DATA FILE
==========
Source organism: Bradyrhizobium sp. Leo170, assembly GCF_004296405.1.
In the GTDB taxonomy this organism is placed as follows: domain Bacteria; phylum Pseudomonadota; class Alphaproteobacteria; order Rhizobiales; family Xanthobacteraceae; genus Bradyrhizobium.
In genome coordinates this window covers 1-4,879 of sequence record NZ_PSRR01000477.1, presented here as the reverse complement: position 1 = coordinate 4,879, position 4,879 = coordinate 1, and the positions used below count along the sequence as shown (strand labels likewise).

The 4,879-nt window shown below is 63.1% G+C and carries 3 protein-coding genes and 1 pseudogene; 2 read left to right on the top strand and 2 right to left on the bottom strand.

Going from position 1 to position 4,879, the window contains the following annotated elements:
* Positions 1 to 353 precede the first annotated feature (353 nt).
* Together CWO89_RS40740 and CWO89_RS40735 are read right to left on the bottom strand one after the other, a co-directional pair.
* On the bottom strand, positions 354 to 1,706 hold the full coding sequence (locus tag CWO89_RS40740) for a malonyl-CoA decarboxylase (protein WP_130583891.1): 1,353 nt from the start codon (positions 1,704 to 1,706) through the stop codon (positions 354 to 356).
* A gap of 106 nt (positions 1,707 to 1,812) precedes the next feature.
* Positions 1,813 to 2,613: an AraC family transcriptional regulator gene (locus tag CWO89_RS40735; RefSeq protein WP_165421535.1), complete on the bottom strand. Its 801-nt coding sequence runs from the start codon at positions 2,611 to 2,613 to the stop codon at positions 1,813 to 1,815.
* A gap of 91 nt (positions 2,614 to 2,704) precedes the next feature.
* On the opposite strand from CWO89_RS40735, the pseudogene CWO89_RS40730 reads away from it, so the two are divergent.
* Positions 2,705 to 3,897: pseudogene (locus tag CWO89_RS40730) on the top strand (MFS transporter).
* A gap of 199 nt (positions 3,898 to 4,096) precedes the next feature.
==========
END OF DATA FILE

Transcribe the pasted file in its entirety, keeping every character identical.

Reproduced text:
Source organism: Bradyrhizobium sp. Leo170, assembly GCF_004296405.1.
In the GTDB taxonomy this organism is placed as follows: domain Bacteria; phylum Pseudomonadota; class Alphaproteobacteria; order Rhizobiales; family Xanthobacteraceae; genus Bradyrhizobium.
In genome coordinates this window covers 1-4,879 of sequence record NZ_PSRR01000477.1, presented here as the reverse complement: position 1 = coordinate 4,879, position 4,879 = coordinate 1, and the positions used below count along the sequence as shown (strand labels likewise).

The 4,879-nt window shown below is 63.1% G+C and carries 3 protein-coding genes and 1 pseudogene; 2 read left to right on the top strand and 2 right to left on the bottom strand.

Going from position 1 to position 4,879, the window contains the following annotated elements:
* Positions 1 to 353 precede the first annotated feature (353 nt).
* Together CWO89_RS40740 and CWO89_RS40735 are read right to left on the bottom strand one after the other, a co-directional pair.
* On the bottom strand, positions 354 to 1,706 hold the full coding sequence (locus tag CWO89_RS40740) for a malonyl-CoA decarboxylase (protein WP_130583891.1): 1,353 nt from the start codon (positions 1,704 to 1,706) through the stop codon (positions 354 to 356).
* A gap of 106 nt (positions 1,707 to 1,812) precedes the next feature.
* Positions 1,813 to 2,613: an AraC family transcriptional regulator gene (locus tag CWO89_RS40735; RefSeq protein WP_165421535.1), complete on the bottom strand. Its 801-nt coding sequence runs from the start codon at positions 2,611 to 2,613 to the stop codon at positions 1,813 to 1,815.
* A gap of 91 nt (positions 2,614 to 2,704) precedes the next feature.
* On the opposite strand from CWO89_RS40735, the pseudogene CWO89_RS40730 reads away from it, so the two are divergent.
* Positions 2,705 to 3,897: pseudogene (locus tag CWO89_RS40730) on the top strand (MFS transporter).
* A gap of 199 nt (positions 3,898 to 4,096) precedes the next feature.